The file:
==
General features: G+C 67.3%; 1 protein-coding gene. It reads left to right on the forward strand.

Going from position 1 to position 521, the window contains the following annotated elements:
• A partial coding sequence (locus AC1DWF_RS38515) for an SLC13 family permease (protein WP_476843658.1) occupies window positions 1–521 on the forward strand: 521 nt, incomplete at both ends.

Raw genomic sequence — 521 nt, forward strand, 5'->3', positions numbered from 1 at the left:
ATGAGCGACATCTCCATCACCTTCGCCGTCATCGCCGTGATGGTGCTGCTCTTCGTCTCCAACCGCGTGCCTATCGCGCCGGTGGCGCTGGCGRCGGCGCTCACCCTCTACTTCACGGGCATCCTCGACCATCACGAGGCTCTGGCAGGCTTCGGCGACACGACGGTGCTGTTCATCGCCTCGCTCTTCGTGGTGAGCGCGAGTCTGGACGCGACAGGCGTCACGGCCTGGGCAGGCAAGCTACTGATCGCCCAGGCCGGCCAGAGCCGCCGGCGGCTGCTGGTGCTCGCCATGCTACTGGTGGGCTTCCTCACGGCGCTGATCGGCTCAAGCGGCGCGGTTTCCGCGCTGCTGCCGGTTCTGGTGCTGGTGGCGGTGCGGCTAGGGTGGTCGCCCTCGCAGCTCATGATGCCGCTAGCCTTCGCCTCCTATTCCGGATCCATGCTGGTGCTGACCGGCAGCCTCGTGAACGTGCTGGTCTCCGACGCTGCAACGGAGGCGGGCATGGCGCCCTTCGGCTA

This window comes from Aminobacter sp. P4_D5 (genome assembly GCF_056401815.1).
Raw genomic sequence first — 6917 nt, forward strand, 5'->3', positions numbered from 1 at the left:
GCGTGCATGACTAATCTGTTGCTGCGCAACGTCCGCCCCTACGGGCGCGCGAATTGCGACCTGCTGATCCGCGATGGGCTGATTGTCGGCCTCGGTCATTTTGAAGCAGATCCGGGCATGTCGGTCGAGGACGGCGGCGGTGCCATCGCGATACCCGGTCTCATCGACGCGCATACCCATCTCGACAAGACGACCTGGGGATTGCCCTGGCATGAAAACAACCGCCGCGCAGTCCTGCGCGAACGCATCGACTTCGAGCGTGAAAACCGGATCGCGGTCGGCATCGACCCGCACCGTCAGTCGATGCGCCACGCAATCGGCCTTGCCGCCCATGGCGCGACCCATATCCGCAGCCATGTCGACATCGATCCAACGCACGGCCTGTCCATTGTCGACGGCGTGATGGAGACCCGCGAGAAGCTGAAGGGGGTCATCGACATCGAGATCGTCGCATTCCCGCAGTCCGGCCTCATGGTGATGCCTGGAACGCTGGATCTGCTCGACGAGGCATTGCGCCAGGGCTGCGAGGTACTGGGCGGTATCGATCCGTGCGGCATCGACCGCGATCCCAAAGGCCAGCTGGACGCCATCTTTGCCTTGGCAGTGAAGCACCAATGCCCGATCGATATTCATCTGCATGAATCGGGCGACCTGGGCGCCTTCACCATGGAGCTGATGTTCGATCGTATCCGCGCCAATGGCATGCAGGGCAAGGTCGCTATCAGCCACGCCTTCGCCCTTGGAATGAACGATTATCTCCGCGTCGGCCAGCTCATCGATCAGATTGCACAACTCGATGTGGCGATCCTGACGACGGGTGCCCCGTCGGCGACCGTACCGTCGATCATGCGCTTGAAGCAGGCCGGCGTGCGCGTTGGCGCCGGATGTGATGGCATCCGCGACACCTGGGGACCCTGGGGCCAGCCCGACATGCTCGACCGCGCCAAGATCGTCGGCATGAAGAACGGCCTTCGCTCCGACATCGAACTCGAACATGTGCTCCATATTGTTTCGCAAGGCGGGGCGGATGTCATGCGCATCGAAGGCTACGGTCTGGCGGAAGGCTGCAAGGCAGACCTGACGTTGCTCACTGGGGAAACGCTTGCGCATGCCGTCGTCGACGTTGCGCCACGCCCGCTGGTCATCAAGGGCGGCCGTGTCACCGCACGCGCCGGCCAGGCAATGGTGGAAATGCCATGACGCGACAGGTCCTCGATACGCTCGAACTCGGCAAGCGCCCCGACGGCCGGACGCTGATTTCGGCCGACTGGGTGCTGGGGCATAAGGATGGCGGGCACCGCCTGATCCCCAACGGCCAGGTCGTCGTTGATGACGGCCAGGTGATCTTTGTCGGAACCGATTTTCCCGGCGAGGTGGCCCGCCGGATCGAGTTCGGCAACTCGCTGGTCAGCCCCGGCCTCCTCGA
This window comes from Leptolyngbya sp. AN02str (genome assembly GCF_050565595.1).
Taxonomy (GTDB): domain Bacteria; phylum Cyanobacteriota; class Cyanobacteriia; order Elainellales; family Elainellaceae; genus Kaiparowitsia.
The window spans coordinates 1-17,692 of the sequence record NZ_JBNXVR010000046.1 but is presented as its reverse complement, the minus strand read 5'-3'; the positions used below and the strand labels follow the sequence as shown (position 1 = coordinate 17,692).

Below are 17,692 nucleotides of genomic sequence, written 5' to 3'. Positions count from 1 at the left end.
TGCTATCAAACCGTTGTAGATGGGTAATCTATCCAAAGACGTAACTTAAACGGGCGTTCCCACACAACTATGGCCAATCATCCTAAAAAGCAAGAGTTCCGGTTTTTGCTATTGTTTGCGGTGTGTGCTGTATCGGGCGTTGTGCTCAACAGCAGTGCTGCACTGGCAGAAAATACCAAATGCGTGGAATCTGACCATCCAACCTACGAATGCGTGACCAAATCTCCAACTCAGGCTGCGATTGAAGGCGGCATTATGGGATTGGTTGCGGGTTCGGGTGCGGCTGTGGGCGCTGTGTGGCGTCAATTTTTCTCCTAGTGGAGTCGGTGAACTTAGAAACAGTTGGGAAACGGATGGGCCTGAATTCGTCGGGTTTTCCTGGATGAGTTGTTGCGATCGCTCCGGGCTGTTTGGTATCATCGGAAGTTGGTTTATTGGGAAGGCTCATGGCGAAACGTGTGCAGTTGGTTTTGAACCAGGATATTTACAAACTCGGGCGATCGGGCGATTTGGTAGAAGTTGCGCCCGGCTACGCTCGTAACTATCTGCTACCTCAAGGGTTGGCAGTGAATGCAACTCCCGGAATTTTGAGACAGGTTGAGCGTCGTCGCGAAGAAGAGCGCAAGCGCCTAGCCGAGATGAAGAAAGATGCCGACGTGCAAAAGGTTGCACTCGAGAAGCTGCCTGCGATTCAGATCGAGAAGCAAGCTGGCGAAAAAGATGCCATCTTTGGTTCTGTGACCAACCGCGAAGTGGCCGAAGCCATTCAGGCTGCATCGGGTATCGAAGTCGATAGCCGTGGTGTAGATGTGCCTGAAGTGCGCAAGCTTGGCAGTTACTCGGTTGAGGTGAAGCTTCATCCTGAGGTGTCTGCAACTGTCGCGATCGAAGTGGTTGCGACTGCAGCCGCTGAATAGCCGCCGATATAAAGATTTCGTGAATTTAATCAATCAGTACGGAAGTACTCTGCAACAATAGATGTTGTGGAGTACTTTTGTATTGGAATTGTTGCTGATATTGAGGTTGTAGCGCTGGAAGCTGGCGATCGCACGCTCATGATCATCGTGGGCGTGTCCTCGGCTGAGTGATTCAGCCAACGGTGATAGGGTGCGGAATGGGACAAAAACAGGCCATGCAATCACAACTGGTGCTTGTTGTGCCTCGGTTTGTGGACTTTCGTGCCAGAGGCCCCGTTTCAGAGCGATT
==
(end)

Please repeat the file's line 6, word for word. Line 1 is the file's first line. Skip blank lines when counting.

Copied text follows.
This window comes from Aminobacter sp. P4_D5 (genome assembly GCF_056401815.1).